Director/Screenplay – Chad Ferrin, Producer – Trent Haaga, Photography – Giuseppe Asaro, Music – The Giallos Flame, Special Makeup Effects – Margaux L. Frankel, Production Design – Dakota Warren. Production Company – Crappy World Films.
Timothy Muskatell (Remington Rashkor), Ricardo Gray (Nicholas Peters), Charlotte Marie (Mindy Peters), David Z. Stamp (Ray Mann), Jose I. Lopez (Jorge), Amy Szychowski (Brooke), Kelle Ward (Candy), Marina Blumenthal (Lupe), Ernesto Redarta (Jesus B.F. Ferrer), Wolf Dangler (Bunny Killer), Trent Haaga (Bum/Donald)
It is Easter Eve. Mindy Peters invites her new boyfriend Remington over to her place, while trying to keep her intellectually handicapped 18-year-old son Nicholas out of the way in his room. Unknown to her, Remington has just come from conducting an armed robbery of a convenience store during which he has shot the clerk. Mindy is called in to do a double-shift in her nursing job and decides to leave Remington in charge of Nicholas for the night. Nicholas has just been given a bunny by a mysterious derelict he meets outside but Remington threatens to kill the bunny unless Nicholas shuts up and does not say anything about what he is up to. Remington brings two hookers back home and allows the crippled paedophile Ray to go into Nicholas’s room in return for drugs and money. At the same time, the handyman Jorge, who has just been fired by Mindy, breaks into the house to rob it. However, someone wearing an Easter Bunny mask is in the house and begins to kill each of the intruders.
Easter Bunny Kill! Kill! was the third film from Minnesota-based director Chad Ferrin. Ferrin first appeared with the psycho film Unspeakable (2000), which received distribution through Troma, and then went onto The Ghouls (2003) about a journalist discovering zombies. Subsequent to this, he made the equally madcap Someone’s Knocking at the Door (2009) about demonic rapists, the Death Row horror The Chair (2016), Parasites (2016) about killer homeless people, the gonzo comedy Exorcism at 60,000 Feet (2020), the H.P. Lovecraft film H.P. Lovecraft’s The Deep Ones (2020), Night Caller (2021) with a phone psychic against a serial killer and its sequel Scalper (2023), and the True Crime Pig Killer (2022).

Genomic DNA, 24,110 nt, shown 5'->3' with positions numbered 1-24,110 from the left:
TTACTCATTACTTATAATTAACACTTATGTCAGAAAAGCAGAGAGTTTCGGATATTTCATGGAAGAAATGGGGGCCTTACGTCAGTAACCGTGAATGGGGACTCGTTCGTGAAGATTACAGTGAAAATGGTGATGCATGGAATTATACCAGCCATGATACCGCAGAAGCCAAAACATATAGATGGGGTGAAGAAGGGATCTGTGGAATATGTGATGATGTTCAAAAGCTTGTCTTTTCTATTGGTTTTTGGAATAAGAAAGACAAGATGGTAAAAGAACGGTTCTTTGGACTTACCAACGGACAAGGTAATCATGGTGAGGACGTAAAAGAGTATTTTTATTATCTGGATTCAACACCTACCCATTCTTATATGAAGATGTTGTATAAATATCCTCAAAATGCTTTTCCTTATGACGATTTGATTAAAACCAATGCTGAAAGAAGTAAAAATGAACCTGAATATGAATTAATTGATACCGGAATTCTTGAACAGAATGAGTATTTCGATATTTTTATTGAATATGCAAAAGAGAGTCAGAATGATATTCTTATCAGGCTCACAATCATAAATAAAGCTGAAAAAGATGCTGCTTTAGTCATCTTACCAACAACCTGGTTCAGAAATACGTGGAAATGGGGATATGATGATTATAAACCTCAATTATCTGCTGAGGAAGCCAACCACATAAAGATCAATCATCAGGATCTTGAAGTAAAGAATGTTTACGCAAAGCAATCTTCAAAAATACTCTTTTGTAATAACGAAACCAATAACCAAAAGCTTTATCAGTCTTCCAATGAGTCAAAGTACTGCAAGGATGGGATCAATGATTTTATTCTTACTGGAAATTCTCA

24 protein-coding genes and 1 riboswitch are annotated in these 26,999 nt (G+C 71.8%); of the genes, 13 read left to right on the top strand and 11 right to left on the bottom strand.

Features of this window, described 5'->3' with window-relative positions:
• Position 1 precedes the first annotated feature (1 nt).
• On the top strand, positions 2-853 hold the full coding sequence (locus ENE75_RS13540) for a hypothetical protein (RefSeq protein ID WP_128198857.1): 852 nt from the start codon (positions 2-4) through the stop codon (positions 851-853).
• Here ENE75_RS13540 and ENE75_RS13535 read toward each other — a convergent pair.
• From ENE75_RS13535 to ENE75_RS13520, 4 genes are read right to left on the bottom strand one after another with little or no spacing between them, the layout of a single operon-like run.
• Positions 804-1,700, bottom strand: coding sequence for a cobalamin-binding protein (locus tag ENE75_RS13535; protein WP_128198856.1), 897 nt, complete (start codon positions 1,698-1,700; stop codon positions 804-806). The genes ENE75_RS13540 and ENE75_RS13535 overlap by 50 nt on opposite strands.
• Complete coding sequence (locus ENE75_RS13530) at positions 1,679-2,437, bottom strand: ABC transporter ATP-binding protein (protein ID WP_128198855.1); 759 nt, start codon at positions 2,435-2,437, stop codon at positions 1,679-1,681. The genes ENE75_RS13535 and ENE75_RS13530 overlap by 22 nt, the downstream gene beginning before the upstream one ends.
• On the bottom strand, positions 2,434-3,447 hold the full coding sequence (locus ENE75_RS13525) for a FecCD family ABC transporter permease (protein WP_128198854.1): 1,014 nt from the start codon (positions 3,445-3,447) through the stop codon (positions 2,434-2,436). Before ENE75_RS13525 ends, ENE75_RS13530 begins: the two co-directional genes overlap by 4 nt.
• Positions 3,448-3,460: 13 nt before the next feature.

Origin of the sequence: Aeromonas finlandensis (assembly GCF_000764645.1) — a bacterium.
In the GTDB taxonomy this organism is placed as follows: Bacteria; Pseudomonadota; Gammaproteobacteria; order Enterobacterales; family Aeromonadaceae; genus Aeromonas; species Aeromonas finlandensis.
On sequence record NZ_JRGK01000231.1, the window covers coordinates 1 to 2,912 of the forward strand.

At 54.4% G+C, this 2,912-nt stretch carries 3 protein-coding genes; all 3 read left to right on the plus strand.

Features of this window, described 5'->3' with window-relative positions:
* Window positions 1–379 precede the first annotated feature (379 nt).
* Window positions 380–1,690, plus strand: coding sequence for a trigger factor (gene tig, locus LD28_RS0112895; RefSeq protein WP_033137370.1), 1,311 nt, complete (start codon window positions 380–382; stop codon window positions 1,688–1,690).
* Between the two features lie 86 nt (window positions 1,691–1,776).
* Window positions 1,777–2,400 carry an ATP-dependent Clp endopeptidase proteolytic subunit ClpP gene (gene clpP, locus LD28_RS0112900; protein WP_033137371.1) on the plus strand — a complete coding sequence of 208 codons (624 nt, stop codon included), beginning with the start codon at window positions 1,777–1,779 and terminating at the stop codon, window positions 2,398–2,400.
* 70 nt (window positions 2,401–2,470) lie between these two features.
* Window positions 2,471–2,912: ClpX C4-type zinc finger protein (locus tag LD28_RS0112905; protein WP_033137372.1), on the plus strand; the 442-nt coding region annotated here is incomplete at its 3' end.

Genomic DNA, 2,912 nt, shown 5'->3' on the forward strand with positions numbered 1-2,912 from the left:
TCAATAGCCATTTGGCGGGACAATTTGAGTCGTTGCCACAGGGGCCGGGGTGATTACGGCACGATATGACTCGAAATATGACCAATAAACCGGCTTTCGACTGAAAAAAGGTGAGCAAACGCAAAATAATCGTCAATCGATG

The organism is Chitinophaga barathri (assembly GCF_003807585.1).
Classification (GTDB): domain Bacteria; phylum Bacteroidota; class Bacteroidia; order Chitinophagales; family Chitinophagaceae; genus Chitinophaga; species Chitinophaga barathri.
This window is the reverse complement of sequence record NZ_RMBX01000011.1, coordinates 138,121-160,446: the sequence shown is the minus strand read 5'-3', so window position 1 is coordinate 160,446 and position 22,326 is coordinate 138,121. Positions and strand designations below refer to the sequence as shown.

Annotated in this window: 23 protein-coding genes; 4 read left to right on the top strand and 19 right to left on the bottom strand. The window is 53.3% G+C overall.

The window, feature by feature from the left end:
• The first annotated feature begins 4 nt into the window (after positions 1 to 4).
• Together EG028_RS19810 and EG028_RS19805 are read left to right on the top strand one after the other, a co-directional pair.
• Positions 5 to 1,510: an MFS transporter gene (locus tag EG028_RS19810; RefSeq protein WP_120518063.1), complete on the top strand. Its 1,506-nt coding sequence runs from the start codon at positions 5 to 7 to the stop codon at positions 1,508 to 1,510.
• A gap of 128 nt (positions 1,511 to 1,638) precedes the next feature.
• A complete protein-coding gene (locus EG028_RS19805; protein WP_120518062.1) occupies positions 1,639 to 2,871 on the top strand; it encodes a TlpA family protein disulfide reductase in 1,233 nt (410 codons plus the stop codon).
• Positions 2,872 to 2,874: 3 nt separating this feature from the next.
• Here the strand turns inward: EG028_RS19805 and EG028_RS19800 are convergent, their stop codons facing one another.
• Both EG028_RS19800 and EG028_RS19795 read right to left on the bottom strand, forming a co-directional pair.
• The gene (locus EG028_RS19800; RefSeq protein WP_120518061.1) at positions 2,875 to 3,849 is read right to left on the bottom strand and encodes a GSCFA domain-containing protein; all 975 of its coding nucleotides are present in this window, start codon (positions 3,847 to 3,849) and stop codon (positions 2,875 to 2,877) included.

Easter Bunny Kill! Kill! was instantly slapped with the label of a cult item – as much for its title than anything else, one suspects. It is slightly less than that but Chad Ferrin takes the film into admirably perverse territory. Ferrin is still perfecting his craft and there is an occasional overstressed amateurishness but most of the time he shows a considerable degree of assurance and undeniable promise as a genre director. One is certainly more than interested in seeing what Chad Ferrin puts out next.
By its very title, Easter Bunny Kill! Kill! draws comparison to Russ Meyer’s films, with the title and its use of punctuation having clearly been intended to emulate Meyer’s trash classic Faster Pussycat, Kill! Kill! (1965). On the other hand, Chad Ferrin’s approach is very different to Russ Meyer’s. For one, there is a lack of Meyer’s sleaze in Ferrin’s direction – where Meyer makes everything, including his pneumatically over-inflated women, into a cartoonish caricatures, Ferrin plays things out on a more realistic level. Perhaps you could compare Easter Bunny Kill! Kill! to its titular model Faster Pussycat, Kill! Kill! – or perhaps more so to a Meyer-inspired film like Thundercrack! (1975) – and see it a slasher movie version of Meyer’s torrid melodramatics but played straight.
Chad Ferrin throws in an amusing array of lowlifes. He in particular gets a perverse and creepy performance from David Z. Stamp as a crippled paedophile and a fine one from Timothy Muskatell as the criminal on the lam. There are a number of extremely gory despatches – David Z. Stamp getting a powerdrill through the head, Ernesto Redarta having his head repeatedly bashed in with a hammer, Jose I. Lopez being despatched with a handheld buzzsaw. Easter Bunny Kill! Kill! works at one in its admirably sordid way before arriving at a quite reasonable surprise revelation of the identity of the bunny-masked killer and going out on an admirably perverse upbeat note.
The low budget gives the film a raggedly raw look. The house where everything takes place is passed off as being under renovation, for instance, no doubt allowing Ferrin and his crew to get away with cutting a few corners in building sets by converting existing buildings and covering much of the household in plastic sheeting. It is certainly a far more authentic slasher film than any of the tiresome modern pretenders that seek to appeal to the teen demographic.